Saturday, October 31, 2015

So You Want to Write a Book Review

keys, padlocksAsk 100 independent authors the key to success (other than being able to actually write worth a darn) as an author, and I would be willing to bet that more than 90 of them will give the same answer: reviews. Positive, plentiful, relatively well-thought-out reviews. There's simple math involved when it comes to sites like Amazon. You need a minimum of reviews before your book starts appearing in the customers-also-bought section.

But it's not just that. We need numbers, but we need numbers when it comes to stars also. And no, they don't all have to be 5 stars. An occasional low rating shows the reviews aren't rigged. Not that I'm encouraging you to give me a 1-star review, but you never have to feel like you need to inflate the score because you either know or know of the author. Score the book the way you feel it should be scored.

book, reading, pages, handsAnd the third thing we need as authors is for the reviews to be useful. Not that I would ever say no to someone who writes a brief, "I loved this book because I did" 5-star review. I will take those all day. But the kind of review that really gets other people to take a chance on buying a book is the one that gives them a reason to believe it will be worth their time and money. The problem, though, is that a lot of people are intimidated by writing reviews because they just don't know what to say. So for those folks, here's a list from author Luisa Playa of things to consider including when you write your review. I adapted these from a website called Booktrust. Click the name to go to the original post.

  1. Give a one- or two-sentence summary of the book, being careful not to include any spoilers. If the book is part of series, this would be a good place to mention it. And you should also, as best as you can, tell the genre of the book.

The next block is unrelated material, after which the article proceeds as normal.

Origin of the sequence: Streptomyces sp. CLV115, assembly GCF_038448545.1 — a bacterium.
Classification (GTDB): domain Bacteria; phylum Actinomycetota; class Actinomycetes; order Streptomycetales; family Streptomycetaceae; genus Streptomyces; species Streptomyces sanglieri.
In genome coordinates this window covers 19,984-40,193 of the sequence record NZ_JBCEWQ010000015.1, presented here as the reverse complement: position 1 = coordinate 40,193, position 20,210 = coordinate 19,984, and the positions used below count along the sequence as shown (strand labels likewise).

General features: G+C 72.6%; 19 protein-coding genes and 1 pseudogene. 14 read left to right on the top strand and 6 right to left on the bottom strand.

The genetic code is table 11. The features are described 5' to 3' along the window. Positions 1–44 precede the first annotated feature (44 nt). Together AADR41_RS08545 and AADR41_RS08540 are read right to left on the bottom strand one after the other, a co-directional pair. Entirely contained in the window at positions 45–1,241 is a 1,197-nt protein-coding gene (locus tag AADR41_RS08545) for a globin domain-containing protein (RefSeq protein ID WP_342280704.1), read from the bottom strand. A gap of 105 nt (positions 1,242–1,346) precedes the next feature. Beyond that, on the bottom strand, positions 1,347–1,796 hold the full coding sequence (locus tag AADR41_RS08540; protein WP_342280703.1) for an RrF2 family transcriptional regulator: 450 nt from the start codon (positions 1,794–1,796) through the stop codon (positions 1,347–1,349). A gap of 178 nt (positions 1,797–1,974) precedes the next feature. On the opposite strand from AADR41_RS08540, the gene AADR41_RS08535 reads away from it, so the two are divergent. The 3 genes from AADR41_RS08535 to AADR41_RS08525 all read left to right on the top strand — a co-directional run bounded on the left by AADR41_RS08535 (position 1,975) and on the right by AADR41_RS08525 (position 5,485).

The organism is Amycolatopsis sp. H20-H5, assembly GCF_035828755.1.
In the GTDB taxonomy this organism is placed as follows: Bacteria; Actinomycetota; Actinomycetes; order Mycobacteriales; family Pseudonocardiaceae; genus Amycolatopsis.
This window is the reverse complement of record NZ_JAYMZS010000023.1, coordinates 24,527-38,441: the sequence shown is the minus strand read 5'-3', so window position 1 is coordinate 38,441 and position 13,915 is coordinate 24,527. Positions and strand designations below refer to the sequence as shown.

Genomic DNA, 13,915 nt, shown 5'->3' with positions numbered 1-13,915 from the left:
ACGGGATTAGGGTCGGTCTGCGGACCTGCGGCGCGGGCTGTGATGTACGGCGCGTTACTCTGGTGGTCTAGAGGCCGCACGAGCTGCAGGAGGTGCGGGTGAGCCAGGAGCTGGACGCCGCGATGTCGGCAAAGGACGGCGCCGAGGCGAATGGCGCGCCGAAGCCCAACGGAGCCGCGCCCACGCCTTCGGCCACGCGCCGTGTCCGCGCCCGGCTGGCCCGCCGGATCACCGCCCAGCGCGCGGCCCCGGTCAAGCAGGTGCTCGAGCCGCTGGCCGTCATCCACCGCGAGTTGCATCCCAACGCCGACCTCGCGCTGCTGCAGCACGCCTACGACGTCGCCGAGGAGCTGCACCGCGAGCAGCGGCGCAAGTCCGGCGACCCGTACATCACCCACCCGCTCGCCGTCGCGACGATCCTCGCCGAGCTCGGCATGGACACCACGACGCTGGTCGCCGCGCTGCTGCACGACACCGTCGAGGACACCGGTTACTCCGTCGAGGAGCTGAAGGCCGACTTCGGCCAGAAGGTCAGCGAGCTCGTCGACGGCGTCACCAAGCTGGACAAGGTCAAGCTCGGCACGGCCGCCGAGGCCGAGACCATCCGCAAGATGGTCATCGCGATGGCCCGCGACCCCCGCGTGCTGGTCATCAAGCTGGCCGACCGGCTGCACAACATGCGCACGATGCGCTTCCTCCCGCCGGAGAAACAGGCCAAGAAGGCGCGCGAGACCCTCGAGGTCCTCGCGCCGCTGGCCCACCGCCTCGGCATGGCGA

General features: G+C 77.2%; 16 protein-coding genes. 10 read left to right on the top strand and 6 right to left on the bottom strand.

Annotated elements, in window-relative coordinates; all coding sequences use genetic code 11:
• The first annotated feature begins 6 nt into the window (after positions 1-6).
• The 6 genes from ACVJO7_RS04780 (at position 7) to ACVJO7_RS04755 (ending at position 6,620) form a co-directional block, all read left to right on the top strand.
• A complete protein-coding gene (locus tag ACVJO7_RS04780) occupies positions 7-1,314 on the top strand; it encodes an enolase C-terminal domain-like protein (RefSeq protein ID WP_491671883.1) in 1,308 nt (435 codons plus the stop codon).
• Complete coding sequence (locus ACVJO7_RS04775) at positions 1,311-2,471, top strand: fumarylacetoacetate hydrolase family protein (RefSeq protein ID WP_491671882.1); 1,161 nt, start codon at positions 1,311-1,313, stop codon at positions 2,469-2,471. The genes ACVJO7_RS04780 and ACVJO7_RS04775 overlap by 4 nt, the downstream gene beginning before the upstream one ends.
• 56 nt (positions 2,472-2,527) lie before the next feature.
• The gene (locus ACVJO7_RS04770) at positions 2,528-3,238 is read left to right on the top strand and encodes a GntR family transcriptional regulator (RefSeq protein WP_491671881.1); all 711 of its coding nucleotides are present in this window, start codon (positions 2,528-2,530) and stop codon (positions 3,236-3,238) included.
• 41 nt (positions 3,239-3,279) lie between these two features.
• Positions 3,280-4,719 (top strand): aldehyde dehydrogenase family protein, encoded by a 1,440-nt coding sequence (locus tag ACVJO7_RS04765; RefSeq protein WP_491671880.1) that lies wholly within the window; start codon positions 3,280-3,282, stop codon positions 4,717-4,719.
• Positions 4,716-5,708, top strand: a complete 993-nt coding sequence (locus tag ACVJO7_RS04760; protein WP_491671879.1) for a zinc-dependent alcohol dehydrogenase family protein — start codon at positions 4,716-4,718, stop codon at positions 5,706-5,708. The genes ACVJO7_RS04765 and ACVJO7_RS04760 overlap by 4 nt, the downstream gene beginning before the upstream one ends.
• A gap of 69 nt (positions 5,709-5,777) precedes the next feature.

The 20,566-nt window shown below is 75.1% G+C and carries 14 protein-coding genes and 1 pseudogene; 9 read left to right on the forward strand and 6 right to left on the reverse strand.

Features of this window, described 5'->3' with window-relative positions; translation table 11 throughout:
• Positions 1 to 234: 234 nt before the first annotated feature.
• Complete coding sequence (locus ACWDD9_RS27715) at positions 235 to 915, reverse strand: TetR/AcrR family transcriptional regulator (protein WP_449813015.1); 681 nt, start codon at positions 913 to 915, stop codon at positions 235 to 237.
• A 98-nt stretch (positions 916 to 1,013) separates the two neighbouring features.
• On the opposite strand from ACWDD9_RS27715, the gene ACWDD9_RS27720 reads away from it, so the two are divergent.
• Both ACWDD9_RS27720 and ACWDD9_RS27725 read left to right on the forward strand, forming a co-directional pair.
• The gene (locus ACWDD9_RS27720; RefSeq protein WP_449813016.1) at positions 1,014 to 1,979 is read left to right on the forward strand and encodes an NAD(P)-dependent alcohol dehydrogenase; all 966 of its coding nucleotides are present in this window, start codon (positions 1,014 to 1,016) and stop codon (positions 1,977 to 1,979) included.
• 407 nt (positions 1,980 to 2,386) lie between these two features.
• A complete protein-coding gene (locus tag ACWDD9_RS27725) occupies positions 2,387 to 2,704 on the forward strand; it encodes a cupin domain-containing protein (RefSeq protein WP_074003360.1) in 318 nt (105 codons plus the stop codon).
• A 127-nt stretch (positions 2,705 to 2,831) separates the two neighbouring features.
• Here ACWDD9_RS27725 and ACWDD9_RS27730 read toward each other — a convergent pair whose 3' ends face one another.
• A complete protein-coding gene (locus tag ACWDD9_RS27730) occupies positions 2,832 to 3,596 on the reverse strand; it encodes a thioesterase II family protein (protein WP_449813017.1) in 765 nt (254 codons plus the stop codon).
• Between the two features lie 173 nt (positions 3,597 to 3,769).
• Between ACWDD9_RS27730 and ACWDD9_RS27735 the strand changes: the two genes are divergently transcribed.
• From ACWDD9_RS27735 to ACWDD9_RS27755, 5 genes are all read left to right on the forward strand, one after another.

2. Tell what you particularly liked about the book, such as plot, characters, writing style,  dialogue--whatever you enjoyed.
  3. Tell what you didn't like too. You should be honest. If you found a character or situation shallow or implausible, say that. No book is perfect and folks don't usually find reviews that claim one is to be believable.
  4. Wrap up with a general comment about what you liked and didn't like. This would also be a time to talk about what other books, types of books, or authors this book reminds you of, such as, "If you like the writing of Robert B. Parker, then you will enjoy this book."
  5. Finally, if you're on Amazon or Goodreads, decide how many stars you think it deserves.
girl, sad, crying, raining, rain drops, window, people, womanOne other comment on reviews. As with anything, please be kind and reasonable. Even if you didn't like the book, you don't have to be mean in how you talk about it. Remember--someone probably worked hard for a long time to write it and, while it may be bad, that doesn't mean you have to try to make that person cry. Along that line, review the book on its own merits, not based on any extraneous issue. I got two 1-star reviews for books since I started publishing books. One was puzzling in that the description seemed to be positive, but the reviewer didn't rate it accordingly (I still suspect that the rating was accidental). The other, though, said that he or she couldn't read the book due to file issues and, rather than simply contacting me about the problem so I could fix it, the person gave it one star without any idea of the quality of the writing.

So I hope you find that helpful and, more than that, I hope that if you've read and enjoyed one of my books but have never written a review, that you'll seriously consider it. It really is the greatest gift you can give an independent author.

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